man in room with captions 'What i find funny about all these employers forcing people back into the office' (l) 'Is that you're also forcing back the really annoying people' (c) 'Like when I was in the office, I would go into my boss's office 10-15 times, ask 42 disjointed questions, make a stupid joke and scurry off' (r)


‘You’re forcing back the really annoying people’: TikToker shares the problem with employers forcing remote workers back in the office

'Also bringing back more office conflict.'


Braden Bjella

Internet Culture

Posted on Aug 3, 2022   Updated on Aug 4, 2022, 7:19 am CDT

While many employees seem to be enjoying the “work from home” lifestyle, feelings are a bit different on the employer side. A Microsoft survey from earlier this year cited by CNBC claimed that “about 50% of leaders say their company already requires or is planning to require employees to return to in-person work full-time in the next year.”

Understandably, employees don’t seem to be on board. The same survey noted that employees enjoy the flexibility of working from home, with “52% of workers said that they are thinking of switching to a full-time remote or hybrid job in 2022.”

Plus, employees note that there may be unforeseen consequences of bringing everyone back into the office.

One such potential downside recently went viral after being shared on TikTok. In a video with over 542,000 views, TikToker Matt (@itsmattslaw) explained his thoughts on the issue.

“What I find funny about all these employers trying to force people back into the office is that you’re also forcing back the really annoying people,” he says. He then goes on to list the ways he was “annoying” in the office—things he can no longer do now that he works from home.

@itsmattslaw They won’t realize it until it’s too late #law #lawyers #remote #wfh #corporate ♬ original sound – Matt M.

In the comments section, users were largely in agreement, saying the behaviors possible in the office actually hindered productivity as opposed to increasing it.

“The only person I’m distracting at home is my dog. The only person I’m distracting in the office is EVERYONE who tolerates me,” one user explained.

“You’ve found the solution! Everyone needs to start doing that on work emails and chats,” another shared. “Make bosses realize they can best avoid this by staying remote.”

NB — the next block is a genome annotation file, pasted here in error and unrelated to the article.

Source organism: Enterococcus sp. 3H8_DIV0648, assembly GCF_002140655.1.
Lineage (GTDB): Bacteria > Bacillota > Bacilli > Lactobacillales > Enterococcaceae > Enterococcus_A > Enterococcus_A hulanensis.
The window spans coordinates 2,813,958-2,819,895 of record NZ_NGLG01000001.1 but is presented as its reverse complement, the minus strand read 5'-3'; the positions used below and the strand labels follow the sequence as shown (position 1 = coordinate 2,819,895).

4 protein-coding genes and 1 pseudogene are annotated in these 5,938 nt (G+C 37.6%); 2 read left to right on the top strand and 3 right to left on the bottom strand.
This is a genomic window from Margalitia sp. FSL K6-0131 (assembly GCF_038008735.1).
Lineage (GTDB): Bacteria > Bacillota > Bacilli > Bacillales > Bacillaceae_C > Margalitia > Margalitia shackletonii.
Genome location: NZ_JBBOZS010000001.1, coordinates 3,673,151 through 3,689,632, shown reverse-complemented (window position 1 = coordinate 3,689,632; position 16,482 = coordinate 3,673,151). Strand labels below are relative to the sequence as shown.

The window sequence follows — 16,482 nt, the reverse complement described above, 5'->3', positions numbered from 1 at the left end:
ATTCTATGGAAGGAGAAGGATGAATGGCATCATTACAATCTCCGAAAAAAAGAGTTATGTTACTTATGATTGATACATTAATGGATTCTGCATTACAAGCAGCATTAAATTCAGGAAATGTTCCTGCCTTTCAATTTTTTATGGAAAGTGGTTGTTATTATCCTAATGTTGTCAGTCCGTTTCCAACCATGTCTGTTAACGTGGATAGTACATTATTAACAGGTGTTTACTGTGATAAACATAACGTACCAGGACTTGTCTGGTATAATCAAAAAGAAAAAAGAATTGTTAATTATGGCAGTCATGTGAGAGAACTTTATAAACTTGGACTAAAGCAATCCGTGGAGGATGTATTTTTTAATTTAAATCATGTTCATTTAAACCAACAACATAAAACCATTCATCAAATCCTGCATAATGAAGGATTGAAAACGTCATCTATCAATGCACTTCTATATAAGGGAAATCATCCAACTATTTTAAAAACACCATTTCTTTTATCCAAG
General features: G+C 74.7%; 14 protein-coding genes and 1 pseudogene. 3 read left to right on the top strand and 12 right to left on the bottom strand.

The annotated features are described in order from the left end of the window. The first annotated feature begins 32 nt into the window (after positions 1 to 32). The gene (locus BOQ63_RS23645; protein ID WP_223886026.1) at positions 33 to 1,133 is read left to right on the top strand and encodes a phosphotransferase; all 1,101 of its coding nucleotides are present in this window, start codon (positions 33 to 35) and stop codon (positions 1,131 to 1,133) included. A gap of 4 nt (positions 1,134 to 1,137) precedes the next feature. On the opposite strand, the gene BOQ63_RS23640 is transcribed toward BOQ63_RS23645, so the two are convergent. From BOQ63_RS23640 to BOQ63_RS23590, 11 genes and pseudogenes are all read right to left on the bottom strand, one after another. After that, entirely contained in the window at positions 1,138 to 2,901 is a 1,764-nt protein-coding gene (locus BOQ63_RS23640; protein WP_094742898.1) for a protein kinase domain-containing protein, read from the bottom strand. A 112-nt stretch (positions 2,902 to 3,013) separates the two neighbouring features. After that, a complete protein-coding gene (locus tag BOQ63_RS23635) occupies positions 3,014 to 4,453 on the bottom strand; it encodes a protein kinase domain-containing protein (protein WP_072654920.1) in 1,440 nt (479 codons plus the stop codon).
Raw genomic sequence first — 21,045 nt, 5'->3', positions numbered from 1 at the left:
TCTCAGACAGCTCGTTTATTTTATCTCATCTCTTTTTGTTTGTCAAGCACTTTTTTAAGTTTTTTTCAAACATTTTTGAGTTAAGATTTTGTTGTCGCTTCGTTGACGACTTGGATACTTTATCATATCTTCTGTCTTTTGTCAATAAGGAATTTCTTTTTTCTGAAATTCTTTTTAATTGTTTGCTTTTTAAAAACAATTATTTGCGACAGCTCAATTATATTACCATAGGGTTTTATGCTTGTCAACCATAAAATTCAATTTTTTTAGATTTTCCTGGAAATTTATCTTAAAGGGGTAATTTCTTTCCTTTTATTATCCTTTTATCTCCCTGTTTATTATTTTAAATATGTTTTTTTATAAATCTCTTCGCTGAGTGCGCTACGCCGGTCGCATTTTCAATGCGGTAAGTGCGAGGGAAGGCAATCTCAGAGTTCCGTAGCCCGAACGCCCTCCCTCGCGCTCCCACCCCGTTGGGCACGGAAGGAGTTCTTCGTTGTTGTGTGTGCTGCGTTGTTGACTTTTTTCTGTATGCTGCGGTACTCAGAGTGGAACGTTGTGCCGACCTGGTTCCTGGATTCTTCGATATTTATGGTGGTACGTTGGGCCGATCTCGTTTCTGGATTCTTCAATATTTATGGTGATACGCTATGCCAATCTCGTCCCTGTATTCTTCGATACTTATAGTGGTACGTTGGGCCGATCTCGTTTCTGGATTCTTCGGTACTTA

“Also bringing back more office conflict. Some people are more pleasant via teams/email than they are in person,” a third observed.

Others complained about their working-from-office troubles.

“The woman who sits in the cube behind mine is SO loud I can hear her over my ear buds at full volume & I want to scream,” a commenter stated.

“The first day I went back a guy was walking through the cubicles meowing,” a second user claimed. “I’m sorry… WHAT.”

“I was told to ‘quiet down’ at my last job multiple times a day by our COO – bring me back, see if it makes anyone more productive,” a further TikToker offered.

“My boss used to make us all come into the office but she herself would WFH insisiting she ‘doesn’t get anything done’ in the office,” an additional commenter alleged. “Ironic right?”

Update 12:15pm CT, Aug. 3: In a call with Daily Dot, Matt said he works for a business that is fully remote and has not worked in an office for several years.

“I’m the head of community at a company called Lawtrades…we’re like a marketplace for lawyers and legal folks. All of our stuff is remote, and it always irks me when I hear employers say, like, ‘I need someone sitting in the desk there.’ I’m like, ‘I’ve got a rock star that lives in New York or California.’ Who gives a shit, right?”

This thought, along with the news about Tesla and other companies demanding employees return to the office, led him to creating the TikTok.

“I’ve been working remote for years now. [Seeing this news] kind of triggered some memories. Like, ‘oh my God. I was really—I was the worst!'”

While Matt acknowledges that fully remote work may have some downsides, he also says that if employees are serious about staying remote, they can use their current position in the job market as leverage.

“Because of where the job market is, I think there are still a lot of options out there for remote work, so if you’re getting faced with an employer that says, ‘You’re coming back’ or ‘You’re moving to this location’—there are still options out there to say ‘No.'”

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*First Published: Aug 3, 2022, 9:27 am CDT